Assessing the Impacts of Environmental Changes on the Water Resources of the Upper Mara, Lake Victor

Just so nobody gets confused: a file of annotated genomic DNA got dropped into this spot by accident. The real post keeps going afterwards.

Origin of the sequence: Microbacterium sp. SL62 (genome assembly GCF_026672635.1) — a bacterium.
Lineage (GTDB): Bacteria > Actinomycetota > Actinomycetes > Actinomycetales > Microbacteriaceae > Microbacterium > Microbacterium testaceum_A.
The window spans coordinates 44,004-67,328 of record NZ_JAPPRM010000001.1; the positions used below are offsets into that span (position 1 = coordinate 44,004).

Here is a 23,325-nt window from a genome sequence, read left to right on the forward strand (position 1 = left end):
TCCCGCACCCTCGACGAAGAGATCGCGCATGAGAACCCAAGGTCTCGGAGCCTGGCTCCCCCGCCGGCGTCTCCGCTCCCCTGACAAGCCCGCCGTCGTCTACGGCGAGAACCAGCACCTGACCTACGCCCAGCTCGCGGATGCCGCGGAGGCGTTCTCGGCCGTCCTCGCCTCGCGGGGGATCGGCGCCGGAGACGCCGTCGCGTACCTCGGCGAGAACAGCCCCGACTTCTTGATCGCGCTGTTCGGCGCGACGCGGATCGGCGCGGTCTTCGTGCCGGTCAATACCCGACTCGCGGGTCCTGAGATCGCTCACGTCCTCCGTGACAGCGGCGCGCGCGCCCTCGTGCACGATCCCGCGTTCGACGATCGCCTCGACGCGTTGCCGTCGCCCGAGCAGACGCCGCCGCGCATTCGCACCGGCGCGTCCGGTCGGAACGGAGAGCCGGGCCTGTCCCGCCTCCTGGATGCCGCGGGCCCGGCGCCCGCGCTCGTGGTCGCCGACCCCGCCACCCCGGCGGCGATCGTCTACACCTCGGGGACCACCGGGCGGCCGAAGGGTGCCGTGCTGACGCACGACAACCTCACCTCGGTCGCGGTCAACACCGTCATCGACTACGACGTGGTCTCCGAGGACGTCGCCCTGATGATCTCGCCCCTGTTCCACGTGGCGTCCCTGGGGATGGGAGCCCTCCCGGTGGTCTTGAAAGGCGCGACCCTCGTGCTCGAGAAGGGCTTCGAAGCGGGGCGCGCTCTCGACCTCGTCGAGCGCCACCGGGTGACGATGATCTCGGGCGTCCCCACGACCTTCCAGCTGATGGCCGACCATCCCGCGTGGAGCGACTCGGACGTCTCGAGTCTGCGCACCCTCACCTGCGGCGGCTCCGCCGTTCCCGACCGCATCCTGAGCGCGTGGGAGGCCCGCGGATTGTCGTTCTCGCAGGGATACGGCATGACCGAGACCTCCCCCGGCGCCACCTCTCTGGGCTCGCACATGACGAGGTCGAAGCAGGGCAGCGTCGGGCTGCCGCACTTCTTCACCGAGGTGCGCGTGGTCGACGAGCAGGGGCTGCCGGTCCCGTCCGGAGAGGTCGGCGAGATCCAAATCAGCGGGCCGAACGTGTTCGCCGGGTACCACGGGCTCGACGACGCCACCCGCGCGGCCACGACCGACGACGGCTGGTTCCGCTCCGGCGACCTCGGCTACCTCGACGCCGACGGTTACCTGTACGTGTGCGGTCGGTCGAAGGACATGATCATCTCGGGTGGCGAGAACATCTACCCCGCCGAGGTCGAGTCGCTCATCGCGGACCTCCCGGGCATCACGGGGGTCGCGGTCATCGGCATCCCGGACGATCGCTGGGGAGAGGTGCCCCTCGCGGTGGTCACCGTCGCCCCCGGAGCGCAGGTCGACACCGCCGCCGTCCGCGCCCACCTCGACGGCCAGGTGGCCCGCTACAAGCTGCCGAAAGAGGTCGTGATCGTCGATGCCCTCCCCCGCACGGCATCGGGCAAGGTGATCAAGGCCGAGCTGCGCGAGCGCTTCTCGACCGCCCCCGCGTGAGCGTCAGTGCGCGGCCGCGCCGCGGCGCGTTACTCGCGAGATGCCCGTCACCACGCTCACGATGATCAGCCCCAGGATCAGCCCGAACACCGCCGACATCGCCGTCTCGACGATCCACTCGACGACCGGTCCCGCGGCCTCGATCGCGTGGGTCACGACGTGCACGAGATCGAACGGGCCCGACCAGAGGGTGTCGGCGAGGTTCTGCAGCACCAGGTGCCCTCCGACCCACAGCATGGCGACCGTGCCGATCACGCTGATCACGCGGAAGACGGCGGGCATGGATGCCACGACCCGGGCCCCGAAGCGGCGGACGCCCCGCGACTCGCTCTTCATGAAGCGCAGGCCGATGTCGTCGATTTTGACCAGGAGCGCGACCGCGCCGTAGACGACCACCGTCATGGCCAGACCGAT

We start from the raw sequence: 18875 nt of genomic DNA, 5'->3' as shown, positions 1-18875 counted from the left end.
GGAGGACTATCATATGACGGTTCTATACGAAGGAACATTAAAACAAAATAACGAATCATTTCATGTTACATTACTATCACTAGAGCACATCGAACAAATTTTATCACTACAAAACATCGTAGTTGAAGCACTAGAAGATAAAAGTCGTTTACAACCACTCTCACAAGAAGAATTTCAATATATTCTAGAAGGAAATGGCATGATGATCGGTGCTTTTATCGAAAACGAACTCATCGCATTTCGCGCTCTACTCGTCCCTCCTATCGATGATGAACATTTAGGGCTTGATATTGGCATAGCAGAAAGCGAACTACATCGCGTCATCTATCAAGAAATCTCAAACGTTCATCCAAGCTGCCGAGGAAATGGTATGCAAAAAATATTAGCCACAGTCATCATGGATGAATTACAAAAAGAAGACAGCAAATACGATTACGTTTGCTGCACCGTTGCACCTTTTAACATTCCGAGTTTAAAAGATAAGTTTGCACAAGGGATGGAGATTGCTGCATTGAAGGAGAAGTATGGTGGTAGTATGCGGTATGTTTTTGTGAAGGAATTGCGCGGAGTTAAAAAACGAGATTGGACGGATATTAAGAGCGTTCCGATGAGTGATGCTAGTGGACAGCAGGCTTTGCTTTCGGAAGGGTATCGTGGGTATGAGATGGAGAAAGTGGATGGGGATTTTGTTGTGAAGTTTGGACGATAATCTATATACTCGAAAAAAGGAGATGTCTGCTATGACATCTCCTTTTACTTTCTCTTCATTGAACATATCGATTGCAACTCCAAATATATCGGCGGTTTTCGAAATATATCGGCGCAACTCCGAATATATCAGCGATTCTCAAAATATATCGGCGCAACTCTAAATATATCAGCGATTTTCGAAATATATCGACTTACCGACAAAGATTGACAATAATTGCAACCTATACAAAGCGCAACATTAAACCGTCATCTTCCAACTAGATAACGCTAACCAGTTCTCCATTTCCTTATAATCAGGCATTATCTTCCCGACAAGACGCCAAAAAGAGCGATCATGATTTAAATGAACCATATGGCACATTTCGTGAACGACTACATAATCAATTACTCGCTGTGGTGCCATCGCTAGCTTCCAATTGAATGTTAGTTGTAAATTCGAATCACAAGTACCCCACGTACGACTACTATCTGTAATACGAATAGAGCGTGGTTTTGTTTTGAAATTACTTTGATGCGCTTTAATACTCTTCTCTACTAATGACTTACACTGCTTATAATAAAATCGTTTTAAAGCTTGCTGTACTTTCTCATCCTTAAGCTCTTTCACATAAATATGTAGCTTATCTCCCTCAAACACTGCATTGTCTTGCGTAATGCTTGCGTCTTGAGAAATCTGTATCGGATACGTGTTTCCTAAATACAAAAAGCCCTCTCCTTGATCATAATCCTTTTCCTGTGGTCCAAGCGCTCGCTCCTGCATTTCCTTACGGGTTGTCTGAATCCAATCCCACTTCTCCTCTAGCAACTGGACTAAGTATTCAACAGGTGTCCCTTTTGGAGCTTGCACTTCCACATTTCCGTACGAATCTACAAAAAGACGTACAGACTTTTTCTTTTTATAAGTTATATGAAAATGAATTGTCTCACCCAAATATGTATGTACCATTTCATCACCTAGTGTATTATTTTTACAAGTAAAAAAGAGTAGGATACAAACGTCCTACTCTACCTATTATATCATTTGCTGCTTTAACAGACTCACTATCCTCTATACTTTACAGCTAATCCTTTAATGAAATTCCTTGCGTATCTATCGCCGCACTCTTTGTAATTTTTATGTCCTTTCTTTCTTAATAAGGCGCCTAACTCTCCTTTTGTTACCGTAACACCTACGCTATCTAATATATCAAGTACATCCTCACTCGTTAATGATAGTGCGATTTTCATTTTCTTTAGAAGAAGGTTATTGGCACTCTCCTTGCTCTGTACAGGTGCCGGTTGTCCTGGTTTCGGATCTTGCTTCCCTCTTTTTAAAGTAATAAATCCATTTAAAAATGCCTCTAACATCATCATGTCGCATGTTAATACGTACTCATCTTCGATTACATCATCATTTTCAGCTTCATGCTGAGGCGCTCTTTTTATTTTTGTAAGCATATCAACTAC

Growing population and unregulated access to forest land have exerted high pressure on the land and water resources of the recharge areas of the transboundary Mara river, in the Lake Victoria region leading to changes in land and water use patterns in the basin. This thesis considers the interactions among climate change and variability, water quality, land surface cover, hydrology, and human systems, including societal adaptations to changing environmental conditions. The thesis explores the interaction between trends in climatic variables and the feedback response of vegetation variables. The effect of different land cover types on water quality is addressed, and alternative methods to treat data quality for hydrological model inputs and validation are discussed. The Soil and Water Assessment Tool (SWAT) hydrological model was adapted to the tropical watershed experiencing data scarcity, and used to assess the impacts of changes to the climate, land use and management practices. Different scenarios driven by the prevailing natural trends, strategic national development and economic policies were used to asses the potential impacts of changes.